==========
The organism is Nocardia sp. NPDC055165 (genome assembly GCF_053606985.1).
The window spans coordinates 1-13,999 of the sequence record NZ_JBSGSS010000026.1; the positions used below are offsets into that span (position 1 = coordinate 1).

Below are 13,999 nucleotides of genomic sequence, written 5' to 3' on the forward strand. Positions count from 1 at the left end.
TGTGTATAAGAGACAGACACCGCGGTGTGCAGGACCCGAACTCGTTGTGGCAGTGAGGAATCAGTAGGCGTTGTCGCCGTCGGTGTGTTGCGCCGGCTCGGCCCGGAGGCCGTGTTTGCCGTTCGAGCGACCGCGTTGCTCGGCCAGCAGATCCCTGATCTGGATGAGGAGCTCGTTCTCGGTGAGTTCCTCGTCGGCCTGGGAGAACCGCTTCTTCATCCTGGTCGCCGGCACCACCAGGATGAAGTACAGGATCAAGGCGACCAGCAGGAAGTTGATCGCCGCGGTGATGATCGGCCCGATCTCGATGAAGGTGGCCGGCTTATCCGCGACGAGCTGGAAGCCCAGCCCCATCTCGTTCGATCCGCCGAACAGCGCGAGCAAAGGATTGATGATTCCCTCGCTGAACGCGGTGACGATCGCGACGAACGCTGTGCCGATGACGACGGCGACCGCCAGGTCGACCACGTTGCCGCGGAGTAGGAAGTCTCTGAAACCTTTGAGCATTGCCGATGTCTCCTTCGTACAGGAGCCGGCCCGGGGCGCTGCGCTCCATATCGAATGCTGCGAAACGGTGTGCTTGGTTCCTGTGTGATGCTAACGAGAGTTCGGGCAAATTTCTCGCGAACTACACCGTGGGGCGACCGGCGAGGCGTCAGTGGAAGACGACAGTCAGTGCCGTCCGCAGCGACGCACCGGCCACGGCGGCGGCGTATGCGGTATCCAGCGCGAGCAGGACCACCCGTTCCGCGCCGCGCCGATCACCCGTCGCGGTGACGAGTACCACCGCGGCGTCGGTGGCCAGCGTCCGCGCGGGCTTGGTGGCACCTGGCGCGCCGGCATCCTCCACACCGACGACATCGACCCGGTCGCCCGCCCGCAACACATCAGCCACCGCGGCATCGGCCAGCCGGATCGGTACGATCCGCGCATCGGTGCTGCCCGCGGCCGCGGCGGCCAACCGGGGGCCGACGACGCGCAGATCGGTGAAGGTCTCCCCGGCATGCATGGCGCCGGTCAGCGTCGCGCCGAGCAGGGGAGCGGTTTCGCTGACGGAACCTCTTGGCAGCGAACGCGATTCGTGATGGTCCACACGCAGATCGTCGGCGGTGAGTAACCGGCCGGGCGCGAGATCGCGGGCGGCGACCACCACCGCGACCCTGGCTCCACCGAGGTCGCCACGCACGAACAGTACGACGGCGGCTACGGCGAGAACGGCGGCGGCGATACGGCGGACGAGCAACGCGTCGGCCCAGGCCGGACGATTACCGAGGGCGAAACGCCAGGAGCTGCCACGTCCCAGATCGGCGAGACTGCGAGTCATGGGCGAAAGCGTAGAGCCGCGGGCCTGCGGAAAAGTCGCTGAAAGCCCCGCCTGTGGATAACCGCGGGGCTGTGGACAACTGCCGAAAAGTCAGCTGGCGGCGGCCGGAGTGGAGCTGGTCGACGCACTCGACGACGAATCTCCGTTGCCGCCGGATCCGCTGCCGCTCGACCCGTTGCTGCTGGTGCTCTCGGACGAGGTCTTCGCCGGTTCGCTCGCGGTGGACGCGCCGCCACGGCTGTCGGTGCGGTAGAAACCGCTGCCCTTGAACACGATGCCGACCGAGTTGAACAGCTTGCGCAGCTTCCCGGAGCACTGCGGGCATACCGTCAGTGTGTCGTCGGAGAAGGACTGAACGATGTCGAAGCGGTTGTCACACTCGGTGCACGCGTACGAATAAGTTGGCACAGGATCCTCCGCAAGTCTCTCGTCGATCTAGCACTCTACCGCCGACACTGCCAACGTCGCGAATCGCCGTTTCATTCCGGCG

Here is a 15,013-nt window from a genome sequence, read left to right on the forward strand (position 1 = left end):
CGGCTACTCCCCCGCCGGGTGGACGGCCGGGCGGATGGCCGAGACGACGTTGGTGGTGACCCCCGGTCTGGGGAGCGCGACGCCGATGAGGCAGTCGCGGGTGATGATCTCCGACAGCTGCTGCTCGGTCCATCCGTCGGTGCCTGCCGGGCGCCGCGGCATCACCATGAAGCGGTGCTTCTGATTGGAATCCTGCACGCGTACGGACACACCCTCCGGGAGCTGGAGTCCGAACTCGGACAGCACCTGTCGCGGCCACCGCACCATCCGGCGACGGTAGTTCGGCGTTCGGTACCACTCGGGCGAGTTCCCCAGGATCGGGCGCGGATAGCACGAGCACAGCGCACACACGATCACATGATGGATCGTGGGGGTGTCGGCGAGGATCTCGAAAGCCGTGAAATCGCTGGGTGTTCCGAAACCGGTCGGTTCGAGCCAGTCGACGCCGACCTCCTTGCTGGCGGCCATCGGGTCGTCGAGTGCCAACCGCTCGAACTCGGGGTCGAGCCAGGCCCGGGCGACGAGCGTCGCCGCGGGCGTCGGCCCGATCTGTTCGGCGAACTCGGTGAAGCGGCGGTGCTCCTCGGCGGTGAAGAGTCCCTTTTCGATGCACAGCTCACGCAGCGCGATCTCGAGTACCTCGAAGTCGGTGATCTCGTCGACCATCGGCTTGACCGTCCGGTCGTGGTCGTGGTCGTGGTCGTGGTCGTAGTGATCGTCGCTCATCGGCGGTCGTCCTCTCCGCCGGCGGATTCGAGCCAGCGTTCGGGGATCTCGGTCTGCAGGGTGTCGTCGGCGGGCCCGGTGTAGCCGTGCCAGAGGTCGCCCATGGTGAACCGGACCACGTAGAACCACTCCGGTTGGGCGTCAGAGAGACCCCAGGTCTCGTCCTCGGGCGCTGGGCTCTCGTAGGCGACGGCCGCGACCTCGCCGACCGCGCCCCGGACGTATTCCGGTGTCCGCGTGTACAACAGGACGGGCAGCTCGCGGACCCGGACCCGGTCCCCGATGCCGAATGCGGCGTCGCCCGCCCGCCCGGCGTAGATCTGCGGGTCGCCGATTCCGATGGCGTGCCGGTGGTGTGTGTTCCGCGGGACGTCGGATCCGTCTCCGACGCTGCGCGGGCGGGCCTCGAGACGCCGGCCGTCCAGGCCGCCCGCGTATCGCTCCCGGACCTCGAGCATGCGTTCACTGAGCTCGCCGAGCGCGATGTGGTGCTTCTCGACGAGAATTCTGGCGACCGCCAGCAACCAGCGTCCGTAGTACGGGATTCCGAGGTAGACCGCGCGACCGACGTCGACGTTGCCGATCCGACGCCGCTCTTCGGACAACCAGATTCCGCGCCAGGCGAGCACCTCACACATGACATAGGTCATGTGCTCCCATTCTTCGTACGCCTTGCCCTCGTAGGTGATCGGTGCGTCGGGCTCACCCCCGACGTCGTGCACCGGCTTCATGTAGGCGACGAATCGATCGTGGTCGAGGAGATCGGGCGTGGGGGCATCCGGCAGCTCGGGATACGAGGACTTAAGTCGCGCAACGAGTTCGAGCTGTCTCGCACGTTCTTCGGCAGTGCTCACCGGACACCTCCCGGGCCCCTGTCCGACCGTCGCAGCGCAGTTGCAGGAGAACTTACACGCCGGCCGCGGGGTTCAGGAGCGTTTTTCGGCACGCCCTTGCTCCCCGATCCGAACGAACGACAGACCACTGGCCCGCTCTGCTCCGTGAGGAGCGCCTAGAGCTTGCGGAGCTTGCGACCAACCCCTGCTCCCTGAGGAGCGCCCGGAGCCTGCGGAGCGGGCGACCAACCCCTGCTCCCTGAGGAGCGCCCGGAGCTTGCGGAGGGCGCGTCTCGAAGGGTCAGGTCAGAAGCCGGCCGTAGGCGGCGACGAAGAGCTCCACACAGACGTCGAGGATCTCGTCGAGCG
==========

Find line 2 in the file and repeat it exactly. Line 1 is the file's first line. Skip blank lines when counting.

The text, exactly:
The window spans coordinates 1-13,999 of the sequence record NZ_JBSGSS010000026.1; the positions used below are offsets into that span (position 1 = coordinate 1).